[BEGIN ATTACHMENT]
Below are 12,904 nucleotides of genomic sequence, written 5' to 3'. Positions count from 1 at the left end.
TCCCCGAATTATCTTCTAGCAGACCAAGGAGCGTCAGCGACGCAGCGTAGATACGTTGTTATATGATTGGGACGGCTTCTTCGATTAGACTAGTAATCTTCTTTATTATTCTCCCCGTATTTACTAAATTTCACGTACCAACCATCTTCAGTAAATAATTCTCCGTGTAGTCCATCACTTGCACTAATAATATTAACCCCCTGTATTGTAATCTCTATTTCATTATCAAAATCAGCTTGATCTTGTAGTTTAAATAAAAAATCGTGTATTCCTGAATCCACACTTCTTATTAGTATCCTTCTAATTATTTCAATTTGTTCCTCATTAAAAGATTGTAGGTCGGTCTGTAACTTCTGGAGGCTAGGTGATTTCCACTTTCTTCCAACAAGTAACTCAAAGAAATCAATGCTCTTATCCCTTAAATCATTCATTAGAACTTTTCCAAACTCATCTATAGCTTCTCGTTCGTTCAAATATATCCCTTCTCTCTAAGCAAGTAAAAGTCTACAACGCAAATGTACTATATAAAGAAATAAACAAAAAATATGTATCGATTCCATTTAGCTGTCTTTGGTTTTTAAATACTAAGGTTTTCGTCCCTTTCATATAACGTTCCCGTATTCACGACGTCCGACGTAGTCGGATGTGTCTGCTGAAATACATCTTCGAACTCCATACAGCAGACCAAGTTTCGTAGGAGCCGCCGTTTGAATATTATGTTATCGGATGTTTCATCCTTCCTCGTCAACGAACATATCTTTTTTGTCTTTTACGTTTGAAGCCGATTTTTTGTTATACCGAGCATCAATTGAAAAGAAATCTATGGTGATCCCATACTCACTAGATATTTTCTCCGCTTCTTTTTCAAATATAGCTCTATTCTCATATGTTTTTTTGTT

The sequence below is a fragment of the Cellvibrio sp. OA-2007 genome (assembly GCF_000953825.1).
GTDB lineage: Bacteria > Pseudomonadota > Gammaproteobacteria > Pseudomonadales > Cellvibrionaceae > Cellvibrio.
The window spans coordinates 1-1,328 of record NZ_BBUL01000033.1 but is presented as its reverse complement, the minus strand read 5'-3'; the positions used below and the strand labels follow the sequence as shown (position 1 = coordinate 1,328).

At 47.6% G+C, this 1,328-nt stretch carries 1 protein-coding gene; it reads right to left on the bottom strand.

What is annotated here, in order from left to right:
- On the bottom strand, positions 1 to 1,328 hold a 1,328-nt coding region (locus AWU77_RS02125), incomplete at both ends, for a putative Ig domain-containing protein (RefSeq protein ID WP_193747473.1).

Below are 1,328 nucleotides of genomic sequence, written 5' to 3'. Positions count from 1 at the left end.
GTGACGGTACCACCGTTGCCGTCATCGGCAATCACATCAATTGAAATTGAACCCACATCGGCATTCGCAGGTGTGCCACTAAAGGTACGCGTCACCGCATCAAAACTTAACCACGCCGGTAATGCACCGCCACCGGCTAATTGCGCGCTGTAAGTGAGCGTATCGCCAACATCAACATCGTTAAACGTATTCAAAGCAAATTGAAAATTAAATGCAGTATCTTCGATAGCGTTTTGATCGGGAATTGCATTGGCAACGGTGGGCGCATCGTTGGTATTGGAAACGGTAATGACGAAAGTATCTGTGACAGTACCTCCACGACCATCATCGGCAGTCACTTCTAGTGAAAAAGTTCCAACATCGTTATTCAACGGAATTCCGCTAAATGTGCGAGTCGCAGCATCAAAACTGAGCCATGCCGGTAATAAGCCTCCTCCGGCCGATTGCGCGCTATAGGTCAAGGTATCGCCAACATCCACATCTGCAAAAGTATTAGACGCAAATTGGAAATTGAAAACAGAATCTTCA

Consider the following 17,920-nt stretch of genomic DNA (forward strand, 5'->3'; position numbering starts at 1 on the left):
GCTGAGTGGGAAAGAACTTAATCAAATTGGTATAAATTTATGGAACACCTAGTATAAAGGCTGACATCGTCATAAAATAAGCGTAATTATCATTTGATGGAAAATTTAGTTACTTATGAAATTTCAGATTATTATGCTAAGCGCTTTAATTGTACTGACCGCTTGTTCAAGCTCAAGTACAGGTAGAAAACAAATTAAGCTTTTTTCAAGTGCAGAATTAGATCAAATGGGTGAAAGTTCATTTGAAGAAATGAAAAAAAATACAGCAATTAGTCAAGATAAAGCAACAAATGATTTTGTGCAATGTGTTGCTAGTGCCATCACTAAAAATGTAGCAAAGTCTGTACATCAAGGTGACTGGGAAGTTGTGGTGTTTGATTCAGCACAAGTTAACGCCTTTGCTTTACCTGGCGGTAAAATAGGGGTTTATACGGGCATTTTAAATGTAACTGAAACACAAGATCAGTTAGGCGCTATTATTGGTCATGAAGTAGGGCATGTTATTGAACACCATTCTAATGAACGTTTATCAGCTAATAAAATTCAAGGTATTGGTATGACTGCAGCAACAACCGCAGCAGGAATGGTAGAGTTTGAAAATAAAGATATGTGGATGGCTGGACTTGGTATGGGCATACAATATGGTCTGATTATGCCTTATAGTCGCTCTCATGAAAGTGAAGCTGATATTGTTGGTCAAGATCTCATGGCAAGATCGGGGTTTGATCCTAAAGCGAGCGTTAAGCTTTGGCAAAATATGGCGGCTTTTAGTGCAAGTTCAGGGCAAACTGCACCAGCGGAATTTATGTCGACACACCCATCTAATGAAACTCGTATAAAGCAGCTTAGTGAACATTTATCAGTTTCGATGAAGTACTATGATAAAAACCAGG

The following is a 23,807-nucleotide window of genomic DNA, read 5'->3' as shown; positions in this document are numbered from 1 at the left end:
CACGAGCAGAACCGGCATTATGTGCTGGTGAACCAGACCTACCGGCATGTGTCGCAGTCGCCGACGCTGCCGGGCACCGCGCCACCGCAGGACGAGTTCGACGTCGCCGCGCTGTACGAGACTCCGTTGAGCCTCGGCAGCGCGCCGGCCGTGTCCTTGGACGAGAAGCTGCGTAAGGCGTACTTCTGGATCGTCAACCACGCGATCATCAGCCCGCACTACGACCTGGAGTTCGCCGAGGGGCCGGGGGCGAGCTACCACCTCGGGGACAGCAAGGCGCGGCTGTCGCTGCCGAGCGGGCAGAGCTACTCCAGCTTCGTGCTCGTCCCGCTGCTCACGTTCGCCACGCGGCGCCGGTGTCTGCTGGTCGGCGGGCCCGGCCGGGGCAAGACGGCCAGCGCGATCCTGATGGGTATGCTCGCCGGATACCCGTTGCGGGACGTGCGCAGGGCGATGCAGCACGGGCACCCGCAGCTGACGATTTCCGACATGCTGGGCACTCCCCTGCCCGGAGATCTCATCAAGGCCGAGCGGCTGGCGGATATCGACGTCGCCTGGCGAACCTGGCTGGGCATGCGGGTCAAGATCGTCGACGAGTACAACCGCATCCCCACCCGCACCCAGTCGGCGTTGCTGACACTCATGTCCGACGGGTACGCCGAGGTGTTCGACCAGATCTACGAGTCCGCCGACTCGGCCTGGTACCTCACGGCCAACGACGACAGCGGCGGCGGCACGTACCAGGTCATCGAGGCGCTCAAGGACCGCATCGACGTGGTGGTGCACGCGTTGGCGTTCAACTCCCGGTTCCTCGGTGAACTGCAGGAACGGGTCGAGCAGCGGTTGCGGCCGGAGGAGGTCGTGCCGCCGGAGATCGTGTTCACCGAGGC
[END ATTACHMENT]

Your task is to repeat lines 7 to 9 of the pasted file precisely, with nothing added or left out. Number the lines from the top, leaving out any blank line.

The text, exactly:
What is annotated here, in order from left to right:
- On the bottom strand, positions 1 to 1,328 hold a 1,328-nt coding region (locus AWU77_RS02125), incomplete at both ends, for a putative Ig domain-containing protein (RefSeq protein ID WP_193747473.1).

Below are 1,328 nucleotides of genomic sequence, written 5' to 3'. Positions count from 1 at the left end.